Earlier this year, our first local chapter Conservation Music Lesotho was built by local volunteers. Led by four women, the chapter landed its first grant this month, which will directly support local screenings of CM content to further educate students and rural citizens around the country. This is a landmark achievement for both the local chapter and the CM movement at large. Each step further proves that our scalable vision for a global network of self-sustaining chapters and implemented partners is viable. We are very proud of our local chapter and excited to see what the future holds!
We landed back at the Old Bridge Backpackers lodging and connected with our good friends Helene Forward and Stiger Sola Molefi. Helene is a multi-talented artist, who also owns the Old Bridge Backpackers. Stiger has been performing in and around Botswana for decades and it’s always an honor to spend time with him. Together, we composed and recorded the song’s finishing touches, as Helene added flute and fiddle and Stiger closed out the track with his four-string guitar. With the month coming to a close, Helene allowed us to perform at the Old Bridge Backpackers, where we were able to share our message and collect some gas money for the road to Zambia. The performance was a beautiful memory to end on as we jammed with Helene and other new friends beneath a fig tree on the Thamalakane River. This month was packed with fulfilling work, intense wilderness expeditions, and countless memories. After we said our goodbyes, we hit the road for Livingstone, Zambia, where we were set to take on leg six of Expedition #K2K. Stay tuned for more stories!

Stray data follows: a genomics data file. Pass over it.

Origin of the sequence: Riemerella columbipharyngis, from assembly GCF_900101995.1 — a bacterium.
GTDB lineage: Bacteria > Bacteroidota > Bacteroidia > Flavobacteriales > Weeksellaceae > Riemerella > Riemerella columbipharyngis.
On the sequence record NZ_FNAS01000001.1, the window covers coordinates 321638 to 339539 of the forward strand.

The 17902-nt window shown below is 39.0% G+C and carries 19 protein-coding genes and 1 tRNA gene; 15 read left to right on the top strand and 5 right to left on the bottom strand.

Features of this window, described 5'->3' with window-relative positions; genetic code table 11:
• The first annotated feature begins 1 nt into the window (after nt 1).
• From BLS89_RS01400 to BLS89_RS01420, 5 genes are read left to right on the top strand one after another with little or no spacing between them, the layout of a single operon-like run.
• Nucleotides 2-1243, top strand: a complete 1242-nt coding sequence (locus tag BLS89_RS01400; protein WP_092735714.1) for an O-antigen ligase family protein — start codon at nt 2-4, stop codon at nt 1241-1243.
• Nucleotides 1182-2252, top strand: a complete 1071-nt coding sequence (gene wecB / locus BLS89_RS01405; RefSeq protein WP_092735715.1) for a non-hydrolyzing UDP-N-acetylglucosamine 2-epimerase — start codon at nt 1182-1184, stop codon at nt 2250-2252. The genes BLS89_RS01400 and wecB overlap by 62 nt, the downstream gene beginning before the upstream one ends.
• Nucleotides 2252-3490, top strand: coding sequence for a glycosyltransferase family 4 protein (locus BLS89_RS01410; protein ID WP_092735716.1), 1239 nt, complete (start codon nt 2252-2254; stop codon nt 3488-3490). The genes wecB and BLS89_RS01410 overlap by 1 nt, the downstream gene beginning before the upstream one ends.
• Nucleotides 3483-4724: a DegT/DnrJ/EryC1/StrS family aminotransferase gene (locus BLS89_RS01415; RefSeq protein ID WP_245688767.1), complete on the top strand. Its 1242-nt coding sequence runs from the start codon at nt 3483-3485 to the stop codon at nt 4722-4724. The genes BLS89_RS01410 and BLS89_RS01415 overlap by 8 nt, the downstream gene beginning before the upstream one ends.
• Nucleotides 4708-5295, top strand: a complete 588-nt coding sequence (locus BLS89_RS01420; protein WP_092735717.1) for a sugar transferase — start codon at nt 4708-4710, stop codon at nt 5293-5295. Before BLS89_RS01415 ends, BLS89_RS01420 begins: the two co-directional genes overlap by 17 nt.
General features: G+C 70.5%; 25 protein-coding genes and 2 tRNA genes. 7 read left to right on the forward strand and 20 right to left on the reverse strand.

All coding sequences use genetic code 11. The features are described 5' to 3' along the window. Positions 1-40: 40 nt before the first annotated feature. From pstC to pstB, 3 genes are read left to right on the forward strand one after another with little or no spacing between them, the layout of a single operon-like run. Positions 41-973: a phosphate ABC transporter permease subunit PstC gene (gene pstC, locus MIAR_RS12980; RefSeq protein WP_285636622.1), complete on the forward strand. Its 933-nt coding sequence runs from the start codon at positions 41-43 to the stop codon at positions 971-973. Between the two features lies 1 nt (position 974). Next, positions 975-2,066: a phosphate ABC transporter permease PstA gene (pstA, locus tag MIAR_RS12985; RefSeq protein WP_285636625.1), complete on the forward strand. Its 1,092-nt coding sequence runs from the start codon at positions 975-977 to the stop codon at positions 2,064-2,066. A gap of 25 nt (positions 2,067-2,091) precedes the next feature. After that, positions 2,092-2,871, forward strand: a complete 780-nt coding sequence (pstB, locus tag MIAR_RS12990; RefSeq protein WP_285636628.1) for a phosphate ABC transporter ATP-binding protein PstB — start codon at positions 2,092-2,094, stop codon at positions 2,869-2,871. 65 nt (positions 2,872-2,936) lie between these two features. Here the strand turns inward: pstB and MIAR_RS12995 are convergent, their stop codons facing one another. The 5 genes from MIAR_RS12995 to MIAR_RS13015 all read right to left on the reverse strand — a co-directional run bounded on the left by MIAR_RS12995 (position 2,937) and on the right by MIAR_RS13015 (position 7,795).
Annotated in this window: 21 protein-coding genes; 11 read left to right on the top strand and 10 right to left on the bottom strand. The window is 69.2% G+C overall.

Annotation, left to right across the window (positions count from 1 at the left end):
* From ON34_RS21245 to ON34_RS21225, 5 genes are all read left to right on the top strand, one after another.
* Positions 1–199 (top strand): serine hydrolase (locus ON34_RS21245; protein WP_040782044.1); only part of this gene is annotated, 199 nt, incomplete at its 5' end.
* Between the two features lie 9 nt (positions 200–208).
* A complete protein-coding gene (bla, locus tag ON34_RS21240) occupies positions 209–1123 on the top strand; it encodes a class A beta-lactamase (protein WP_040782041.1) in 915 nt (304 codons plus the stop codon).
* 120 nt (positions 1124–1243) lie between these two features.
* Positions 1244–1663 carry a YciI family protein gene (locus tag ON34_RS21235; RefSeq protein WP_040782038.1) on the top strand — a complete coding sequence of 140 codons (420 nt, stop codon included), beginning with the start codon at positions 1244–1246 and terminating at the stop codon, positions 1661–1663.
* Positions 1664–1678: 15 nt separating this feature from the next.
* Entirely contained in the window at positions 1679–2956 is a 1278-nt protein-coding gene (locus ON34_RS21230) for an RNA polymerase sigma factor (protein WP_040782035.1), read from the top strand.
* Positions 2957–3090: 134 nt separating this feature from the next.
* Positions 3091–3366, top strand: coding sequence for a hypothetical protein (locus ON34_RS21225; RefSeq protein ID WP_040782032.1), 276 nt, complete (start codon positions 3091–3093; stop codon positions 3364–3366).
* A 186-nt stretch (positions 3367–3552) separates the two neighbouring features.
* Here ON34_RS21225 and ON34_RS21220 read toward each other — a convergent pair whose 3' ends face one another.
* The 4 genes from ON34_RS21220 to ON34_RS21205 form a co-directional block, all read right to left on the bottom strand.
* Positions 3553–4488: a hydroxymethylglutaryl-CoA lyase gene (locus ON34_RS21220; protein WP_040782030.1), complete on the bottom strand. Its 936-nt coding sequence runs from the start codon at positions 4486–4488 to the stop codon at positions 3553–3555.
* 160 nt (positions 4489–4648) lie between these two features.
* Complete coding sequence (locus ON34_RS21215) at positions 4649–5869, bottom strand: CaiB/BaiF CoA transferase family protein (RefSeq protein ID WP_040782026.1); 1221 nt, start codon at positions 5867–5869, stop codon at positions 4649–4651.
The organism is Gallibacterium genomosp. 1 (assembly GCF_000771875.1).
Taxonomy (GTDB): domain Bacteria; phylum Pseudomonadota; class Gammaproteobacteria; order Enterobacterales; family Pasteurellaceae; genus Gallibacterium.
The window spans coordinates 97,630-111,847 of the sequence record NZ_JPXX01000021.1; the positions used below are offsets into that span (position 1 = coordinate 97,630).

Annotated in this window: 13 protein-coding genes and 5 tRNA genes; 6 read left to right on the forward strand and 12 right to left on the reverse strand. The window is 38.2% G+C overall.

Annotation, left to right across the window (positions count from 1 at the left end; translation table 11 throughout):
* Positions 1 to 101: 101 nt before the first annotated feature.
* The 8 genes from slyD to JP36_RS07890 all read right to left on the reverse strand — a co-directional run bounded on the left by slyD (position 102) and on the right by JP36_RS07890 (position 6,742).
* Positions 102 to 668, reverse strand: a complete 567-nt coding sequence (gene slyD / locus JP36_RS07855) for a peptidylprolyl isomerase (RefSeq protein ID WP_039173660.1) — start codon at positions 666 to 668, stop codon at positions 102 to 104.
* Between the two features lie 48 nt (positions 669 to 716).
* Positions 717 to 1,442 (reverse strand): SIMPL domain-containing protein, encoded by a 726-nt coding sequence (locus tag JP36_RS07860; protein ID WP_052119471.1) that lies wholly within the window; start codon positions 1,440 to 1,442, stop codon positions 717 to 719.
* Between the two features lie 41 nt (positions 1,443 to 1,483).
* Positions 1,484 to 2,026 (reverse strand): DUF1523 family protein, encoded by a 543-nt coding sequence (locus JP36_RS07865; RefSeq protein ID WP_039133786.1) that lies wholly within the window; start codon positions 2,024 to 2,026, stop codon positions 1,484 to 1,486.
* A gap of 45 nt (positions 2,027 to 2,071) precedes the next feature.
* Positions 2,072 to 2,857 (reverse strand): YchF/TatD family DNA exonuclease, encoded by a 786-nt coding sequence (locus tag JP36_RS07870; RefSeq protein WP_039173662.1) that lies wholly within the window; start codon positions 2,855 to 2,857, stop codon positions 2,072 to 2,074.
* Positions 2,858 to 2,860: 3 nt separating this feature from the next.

Expedition #K2K is our third iteration of long-term field work, and it is by far the most exciting. To learn more about CM, and to stay connected throughout the mission, please subscribe to our Newsletter below, check out our blog on National Geographic, and follow us on Facebook, Instagram, Twitter, and YouTube. For live updates from the field, be sure to check out our page on National Geographic’s newest digital journalism platform, OpenExplorer. If you would like to contribute to Expedition #K2K, please visit our Patreon page, where you can schedule monthly donations of any amount.
This post was written by Charles Ross for Conservation Music.
About Conservation Music
Our Musical Nonprofit For Conservation
Conservation Music is on a mission to produce and promote musical media that educates listeners and viewers in conservation and sustainability, with an emphasis on rural developing communities, and to serve as a platform for similar efforts. Currently, the organization primarily collaborates with musicians throughout Southern Africa, catalyzing songs in local genres and local languages regarding local conservation issues in countries like Lesotho, Botswana, Angola, and more.
About the Editor
After years of soul-searching and months in the African wilderness with the National Geographic Okavango Wilderness Project, musician and geographer Alex Paullin combined his foremost passions and founded Conservation Music, a non-profit aiming to foster a global culture of sustainability using music as the messenger. Throughout his life he aims to expand the Conservation Music movement globally, in hopes that his lifetime will see and hear songs of conservation being sung throughout the world.